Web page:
Spring field conditions are the clearest way to see the results of last year’s fall tillage. And, if after rolling across your acres, you’re left wondering ‘what if’, then maybe it’s time to re-evaluate your fall tillage tools. Sure, we’re a little biased about our machines, but so is Micah, a farmer in Minnesota who, since purchasing his I-2100 in 2012 has been able to boast about his ideal spring seedbed conditions – all thanks to using this Salford machine for fall tillage. “I’ve got consistently smooth, flat spring seedbeds every year after running the I-2100 over my corn and soybean fields each fall,” explains Micah. “These field conditions are ideal for early drying in the spring, allowing me to jump in the tractor and get on the field when I need to.”
INVEST IN THE FALL
Fall tillage sets the stage for spring planing. And if the fields are left with ruts, soil clumps or too much residue before winter, spring field work can be challenging. Since investing in his I-Series machine, Micah has reduced his tillage equipment line up, replacing a v-ripper, cultivator and hydra span with his Salford machine. He says he’s been able to achieve the same or better field finish using only the Salford machine thanks to the versatility of the equipment and the ability to pick up the shanks but leave the coulters in the ground when he needs to. “I’ve doubled or tripled my productivity using the I-2100, covering ground at faster speeds while achieving great seedbeds.” Micah says he runs his I-2100 at 60 acres per hour and continues to be impressed with its durability year after year. In fact, he’s only had to replace one bearing in the nearly twelve years of operating the machine. Micah sums up his top three fall tillage requirements.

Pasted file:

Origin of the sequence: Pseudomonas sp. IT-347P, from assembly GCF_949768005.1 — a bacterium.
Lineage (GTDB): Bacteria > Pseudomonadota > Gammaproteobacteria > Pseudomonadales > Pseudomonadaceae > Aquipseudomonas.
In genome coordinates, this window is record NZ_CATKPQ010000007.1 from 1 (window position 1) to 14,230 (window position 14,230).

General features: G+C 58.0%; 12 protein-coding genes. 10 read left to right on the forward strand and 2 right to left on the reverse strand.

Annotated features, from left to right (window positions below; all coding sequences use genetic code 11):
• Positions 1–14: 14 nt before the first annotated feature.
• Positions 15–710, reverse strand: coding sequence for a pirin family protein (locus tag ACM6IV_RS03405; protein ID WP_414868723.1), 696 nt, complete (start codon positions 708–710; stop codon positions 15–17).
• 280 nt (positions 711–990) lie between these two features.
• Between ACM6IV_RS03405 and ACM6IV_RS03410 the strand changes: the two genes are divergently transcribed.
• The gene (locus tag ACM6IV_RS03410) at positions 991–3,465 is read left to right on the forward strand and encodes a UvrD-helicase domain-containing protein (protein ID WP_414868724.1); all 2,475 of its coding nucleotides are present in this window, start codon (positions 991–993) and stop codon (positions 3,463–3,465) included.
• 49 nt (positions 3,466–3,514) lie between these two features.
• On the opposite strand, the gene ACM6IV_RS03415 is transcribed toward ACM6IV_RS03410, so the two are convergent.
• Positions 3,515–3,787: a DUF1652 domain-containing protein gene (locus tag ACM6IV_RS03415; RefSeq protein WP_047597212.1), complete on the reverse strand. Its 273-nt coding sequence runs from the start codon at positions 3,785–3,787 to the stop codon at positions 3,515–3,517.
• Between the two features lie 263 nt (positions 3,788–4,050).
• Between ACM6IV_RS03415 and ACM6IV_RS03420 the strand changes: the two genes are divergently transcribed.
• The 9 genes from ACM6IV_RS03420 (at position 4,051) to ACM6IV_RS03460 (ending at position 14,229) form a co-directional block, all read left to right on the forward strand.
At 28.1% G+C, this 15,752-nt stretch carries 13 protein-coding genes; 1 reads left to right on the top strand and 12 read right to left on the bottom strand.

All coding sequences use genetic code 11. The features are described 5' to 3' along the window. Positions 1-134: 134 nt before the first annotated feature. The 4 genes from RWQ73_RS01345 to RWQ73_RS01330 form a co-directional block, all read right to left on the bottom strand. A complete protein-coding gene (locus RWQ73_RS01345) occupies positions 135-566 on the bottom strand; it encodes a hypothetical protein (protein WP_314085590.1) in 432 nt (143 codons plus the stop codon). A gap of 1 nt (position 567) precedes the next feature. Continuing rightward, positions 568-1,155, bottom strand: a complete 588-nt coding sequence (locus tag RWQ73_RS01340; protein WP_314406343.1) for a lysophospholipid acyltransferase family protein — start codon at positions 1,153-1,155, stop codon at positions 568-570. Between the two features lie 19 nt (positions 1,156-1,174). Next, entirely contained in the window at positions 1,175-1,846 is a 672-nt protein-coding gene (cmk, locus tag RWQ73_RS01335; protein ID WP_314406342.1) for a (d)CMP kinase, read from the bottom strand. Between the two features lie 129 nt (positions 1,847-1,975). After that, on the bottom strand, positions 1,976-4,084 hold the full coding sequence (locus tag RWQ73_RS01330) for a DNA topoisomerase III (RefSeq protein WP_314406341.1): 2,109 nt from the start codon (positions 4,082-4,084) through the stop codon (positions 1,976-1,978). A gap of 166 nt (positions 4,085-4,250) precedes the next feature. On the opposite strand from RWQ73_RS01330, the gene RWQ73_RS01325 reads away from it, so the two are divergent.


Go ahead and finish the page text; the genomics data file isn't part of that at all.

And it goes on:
All crop residue must be worked within the top three to four inches of the soil, no deeper. Incorporating residue into the field is important to manage the valuable organic matter and keep it from blowing off the fields entirely.
Fine the most efficient way to get across the field. That means working with the best equipment to increase ground speed, achieve the desired field finish in one pass or, in some cases, not at all.
A level seedbed is a must. Germination and uniform crop emergence all rely on proper seed to soil contact, so eliminating uneven ground like ruts and breaking up soil clumps is essential to achieving the ideal seedbed.
DO THE MATH
Like most farmers, time is money for Micah. While he’s been impressed with Salford’s durability, he also notes the low maintenance requirements too. “I’ve been running the same coulters across more than 10,000 acres and they are still performing,” he says. Micah also measures his productivity by the number of hours spent in a tractor in his field. That means, if he can find a way to increase ground speed or reduce the number of passes across a field, he’ll find it. “I can go faster using the I-2100, and in some years, the fall pass is enough to set the seedbed for spring planting, eliminating the need to till the field again in the spring. That’s a win-win for me.”
The best spring seedbed conditions should be flat and free of clumping soil or crusting, allowing for ideal seed to soil contact to promote plant germination. Sometimes that can be achieved through fall tillage, especially using a no-till planting approach, while others require spring tillage to achieve ideal conditions. And the more field work required, the smaller the spring planting window. Micah shares another example where he’s been impressed with the I-2100 during spring planting. “I’ve been able to work 1,000 acres ahead of the corn planter, get a light rain, and not worry about soil conditions or crusting. The machine works the ground just right that I don’t have to rework that same field after a rain,” he explains. “I tell all my neighbors about this machine,” says Micha, noting many of them has since invested in their own I-Series models. “I don’t know why anyone wouldn’t have a Salford.”